With recent news confirming there’s more to Tutankhamun’s tomb than previously thought, we visit Howard Carter's house to see where he worked on one of modern history's biggest discoveries.
Carter's typewriterphotography by Sherif Anis
In 1922, Howard Carter made headlines when he discovered the tomb of Tutankhamun, rocking the world of Egyptology. Little did anyone know that behind the tomb wall lay further riches. Not, that is, until this November, when Egyptologist Nicholas Reeves announced his theory about more rooms behind the tomb, possibly leading to the resting place of Queen Nefertiti.
Last month, results of scans done to corroborate Reeves’ theory were made public. Egypt’s Minister of Antiquities Mamdouh El-Damaty said a team using ground-penetrating radar (radiating electromagnetic pulses into a surface, then analyzing the response) had performed a scan of the walls of the burial chamber and treasury of the tomb of Tutankhamun. These scans indicated openings behind the west and north walls of the burial chamber. Even more exciting was the confirmation of organic and metallic remains behind each of these walls. According to Cambridge Egyptologist Kimberley Watt, writing in The Independent last month, “This means that they were intentionally created and carefully concealed, with access plastered over and then decorated to hide it from view. … They were so well hidden that they lay undiscovered for nearly a century after the first opening of the tomb.”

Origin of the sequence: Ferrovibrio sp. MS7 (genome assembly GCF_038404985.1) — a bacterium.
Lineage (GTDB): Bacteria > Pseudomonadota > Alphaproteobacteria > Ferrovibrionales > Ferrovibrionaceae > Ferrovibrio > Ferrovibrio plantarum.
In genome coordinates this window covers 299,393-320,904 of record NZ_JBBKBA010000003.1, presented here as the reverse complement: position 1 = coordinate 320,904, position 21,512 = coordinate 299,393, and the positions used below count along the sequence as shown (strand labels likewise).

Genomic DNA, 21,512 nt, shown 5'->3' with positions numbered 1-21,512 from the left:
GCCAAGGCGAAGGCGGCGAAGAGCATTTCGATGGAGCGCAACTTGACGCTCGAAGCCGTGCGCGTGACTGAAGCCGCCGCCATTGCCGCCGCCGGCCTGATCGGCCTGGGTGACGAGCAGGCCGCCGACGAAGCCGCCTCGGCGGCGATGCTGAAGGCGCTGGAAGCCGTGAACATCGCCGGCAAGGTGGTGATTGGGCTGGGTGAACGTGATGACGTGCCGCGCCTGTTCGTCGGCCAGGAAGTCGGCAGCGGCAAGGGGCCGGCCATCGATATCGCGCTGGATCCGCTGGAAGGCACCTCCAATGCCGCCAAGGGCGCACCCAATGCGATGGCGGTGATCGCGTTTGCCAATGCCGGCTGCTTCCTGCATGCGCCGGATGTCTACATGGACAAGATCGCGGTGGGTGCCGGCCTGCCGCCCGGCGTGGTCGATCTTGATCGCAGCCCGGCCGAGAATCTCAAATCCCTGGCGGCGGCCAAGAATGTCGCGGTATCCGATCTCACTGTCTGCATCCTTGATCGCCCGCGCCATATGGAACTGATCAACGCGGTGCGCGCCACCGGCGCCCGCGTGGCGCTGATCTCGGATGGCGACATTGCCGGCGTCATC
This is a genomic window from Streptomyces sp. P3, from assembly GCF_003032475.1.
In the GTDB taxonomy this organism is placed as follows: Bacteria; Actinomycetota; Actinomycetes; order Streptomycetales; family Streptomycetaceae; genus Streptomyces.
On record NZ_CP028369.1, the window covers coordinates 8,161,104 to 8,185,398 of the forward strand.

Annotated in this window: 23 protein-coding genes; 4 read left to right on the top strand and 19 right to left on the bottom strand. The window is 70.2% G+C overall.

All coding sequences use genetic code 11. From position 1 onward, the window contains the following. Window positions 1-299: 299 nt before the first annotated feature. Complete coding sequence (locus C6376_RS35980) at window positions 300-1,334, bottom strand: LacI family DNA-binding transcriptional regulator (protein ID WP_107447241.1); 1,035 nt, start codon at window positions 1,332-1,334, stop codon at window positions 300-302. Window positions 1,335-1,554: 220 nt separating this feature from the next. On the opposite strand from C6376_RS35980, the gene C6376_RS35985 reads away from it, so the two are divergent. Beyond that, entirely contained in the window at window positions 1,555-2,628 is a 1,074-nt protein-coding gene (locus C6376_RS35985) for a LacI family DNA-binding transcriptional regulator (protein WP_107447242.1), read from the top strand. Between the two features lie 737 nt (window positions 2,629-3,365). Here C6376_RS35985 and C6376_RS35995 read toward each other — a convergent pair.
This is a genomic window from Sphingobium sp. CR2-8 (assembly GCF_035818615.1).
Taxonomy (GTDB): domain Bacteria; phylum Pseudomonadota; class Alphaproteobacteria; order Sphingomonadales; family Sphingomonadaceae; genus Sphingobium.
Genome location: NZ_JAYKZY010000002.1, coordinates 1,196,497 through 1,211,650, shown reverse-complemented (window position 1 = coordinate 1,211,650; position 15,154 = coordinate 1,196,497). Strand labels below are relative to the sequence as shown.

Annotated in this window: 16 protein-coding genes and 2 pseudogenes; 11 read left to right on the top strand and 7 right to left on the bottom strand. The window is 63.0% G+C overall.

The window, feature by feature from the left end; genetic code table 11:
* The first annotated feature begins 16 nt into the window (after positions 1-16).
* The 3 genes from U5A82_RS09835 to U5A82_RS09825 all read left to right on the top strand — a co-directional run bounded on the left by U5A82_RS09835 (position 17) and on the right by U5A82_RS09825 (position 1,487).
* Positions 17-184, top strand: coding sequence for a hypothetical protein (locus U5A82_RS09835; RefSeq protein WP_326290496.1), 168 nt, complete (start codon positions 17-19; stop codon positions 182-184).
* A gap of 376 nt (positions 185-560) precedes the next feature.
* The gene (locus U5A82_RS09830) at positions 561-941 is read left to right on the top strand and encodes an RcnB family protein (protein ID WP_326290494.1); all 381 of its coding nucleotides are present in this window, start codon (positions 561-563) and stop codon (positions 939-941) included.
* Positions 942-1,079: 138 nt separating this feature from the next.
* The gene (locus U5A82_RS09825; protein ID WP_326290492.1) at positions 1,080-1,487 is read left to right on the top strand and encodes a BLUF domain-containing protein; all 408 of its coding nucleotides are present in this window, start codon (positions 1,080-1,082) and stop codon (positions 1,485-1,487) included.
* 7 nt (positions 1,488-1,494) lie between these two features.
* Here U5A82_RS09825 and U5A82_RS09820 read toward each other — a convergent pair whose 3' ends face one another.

As the team goes to work looking for what lays behind the walls, Egypt Today revisits the house where Carter lived in Luxor before he unearthed Tutankhamum’s tomb.
Carter’s home, which reopened as a museum in 2009, displays tools the archaeologist used in excavations and a collection of photographs of his work in progress.
Carter continued to live there after the tomb was uncovered, meticulously cataloging the contents. He worked in his office and laboratory on the site.